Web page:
Bitcoin for beginners 2: Blockchain Simplified
Lots of people in the world over don’t have the foggiest idea of what blockchain technology is. So today’s article answers the question, how does Bitcoin work? To understand this, we will need to breakdown how the decentralized block chain technology works, the technology on which the Bitcoin network is based.
Now let’s dive into it
We break it down into simple steps
- Let’s assume we have a cryptocurrency. Let’s call it e-currency that I hold 2 of i.e I have 2 e-currencies
- What stops me from sending this same 2 e-currencies to say three of my buddies and still retain the same balance of 2 e-currencies? (we do that with other forms of data every time don’t we? We for example send a copy of a document to say a hundred people in a group and we still retain the original copy)
- The way this prevented is via a ledger (a book of records), in this case an electronic one on the internet. This ledger keeps a record of all the transactions on this e-currency network. This ledger is known as the block chain
- So, why is it called a block chain? It is called so because of how it works. So let’s assume on the ledger with have the following balance
Ade – 7.5
Dele – 0.5
What stops me (and I am Lolade) from doing this to the ledger. Increase my own balance and reduce someone else’s
Ade – 7.5
Dele – 0.5
Emeka- 0.1 (Emeka got me angry last week)
The reason why this can’t be done on the ledger is that it is programmed in such a way that no one can change any information on the ledger. The information on the ledger can only be UPDATED!
- So, if we have the initial e-currency balance on the blockchain thus
Ade – 7.5
Dele – 0.5
Emeka – 1
Ade – 8.5
Dele – 0.5
If anyone where to make a transaction on the e-currency blockchain, the new balances resulting from the transaction initiated will have to be recorded and show on the next block which will be the updated block. As seen above I (Lolade sent 1 e-currency to Ade. Ade’s balance becomes 8.5 e-currencies while mine is reduced to 1
- Now these questions would arise:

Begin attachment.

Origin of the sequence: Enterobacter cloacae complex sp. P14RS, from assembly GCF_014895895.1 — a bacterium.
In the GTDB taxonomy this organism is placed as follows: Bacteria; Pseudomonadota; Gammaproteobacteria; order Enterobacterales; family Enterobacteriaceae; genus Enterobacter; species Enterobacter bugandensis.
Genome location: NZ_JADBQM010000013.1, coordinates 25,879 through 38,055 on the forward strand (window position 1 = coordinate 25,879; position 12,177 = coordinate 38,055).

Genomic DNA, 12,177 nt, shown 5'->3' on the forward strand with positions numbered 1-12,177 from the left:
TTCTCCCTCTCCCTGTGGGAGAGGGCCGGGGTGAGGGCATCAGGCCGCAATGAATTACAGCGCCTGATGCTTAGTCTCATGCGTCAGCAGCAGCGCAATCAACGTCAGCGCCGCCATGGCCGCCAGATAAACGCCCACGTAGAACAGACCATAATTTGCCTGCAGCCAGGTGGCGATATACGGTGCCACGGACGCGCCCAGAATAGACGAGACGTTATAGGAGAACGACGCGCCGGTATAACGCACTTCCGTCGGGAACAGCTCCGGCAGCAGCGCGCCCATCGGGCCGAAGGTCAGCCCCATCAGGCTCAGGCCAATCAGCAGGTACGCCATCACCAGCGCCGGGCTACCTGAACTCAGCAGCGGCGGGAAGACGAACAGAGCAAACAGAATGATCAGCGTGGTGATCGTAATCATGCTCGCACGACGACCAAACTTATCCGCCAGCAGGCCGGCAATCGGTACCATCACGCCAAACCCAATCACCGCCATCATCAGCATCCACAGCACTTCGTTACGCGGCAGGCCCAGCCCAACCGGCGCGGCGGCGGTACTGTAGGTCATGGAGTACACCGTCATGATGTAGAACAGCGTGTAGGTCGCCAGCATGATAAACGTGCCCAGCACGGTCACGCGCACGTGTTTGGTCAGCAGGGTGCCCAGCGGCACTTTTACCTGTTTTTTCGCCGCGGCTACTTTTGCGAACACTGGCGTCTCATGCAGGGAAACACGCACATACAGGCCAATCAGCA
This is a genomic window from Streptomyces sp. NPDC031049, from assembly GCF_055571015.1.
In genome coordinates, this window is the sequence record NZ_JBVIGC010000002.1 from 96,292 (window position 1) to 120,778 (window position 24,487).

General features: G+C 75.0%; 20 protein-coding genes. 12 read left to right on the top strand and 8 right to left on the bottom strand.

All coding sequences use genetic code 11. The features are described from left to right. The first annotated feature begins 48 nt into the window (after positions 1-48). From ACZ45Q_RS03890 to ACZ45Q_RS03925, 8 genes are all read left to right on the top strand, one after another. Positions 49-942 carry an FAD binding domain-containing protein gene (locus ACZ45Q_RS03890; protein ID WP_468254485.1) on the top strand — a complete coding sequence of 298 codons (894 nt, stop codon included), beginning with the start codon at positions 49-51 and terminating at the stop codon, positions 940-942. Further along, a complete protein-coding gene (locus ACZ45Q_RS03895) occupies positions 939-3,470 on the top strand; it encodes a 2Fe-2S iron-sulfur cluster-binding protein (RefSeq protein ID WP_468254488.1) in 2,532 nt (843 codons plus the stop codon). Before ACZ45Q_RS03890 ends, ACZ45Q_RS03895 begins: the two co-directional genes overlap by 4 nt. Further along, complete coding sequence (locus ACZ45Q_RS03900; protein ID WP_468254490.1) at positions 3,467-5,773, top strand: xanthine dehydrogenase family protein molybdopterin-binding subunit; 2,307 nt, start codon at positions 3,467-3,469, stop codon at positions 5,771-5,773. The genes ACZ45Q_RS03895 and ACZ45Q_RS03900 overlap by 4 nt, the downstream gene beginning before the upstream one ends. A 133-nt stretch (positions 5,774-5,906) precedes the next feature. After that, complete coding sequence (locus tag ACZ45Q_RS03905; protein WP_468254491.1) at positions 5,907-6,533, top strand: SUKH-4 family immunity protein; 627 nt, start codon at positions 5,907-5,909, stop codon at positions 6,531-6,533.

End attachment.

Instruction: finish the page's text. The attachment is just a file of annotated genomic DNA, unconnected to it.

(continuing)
- Who gets to make entries into the blockchain?
- When do they make entries into the blockchain?
- How is it ascertained that those making entries into the blockchain are making accurate entries?
We will answer those question below. Read on
Part 2: The Security Model of the Blockchain
So all the above questions at the end of part 1 can be summed up in the word SECURITY. What is the security model of the blockchain?
- The blockchain runs via a network of computers through the internet. The basis of the network is for different people, scattered across the world keep copies of the blockchain (a record of all the various transaction on the ecurrency money network in our example) on their various computers and agree on the state of that blockchain at any given time. They are connected to one another via the internet. Anyone with the necessary hardware can join this network of computers without having to obtain permission of any sort to do so.
- The purpose of the network is for all the participants running nodes (copies of the blockchain on their various computers) to agree on the state of the blockchain at any given time. For example, if at a given time, the copy of the network appears thus
Brad (a miner in the USA) Kim (miner in china)
Lolade- 2 Lolade – 480
Ade – 7.5 Ade – 7.5
Dele – 0.5 Dele – 0.5
Emeka- 1 Emeka- 1
Two different miners broadcasting two different balances of my ecurrency on the network isn’t right and will only ruin the integrity of the network.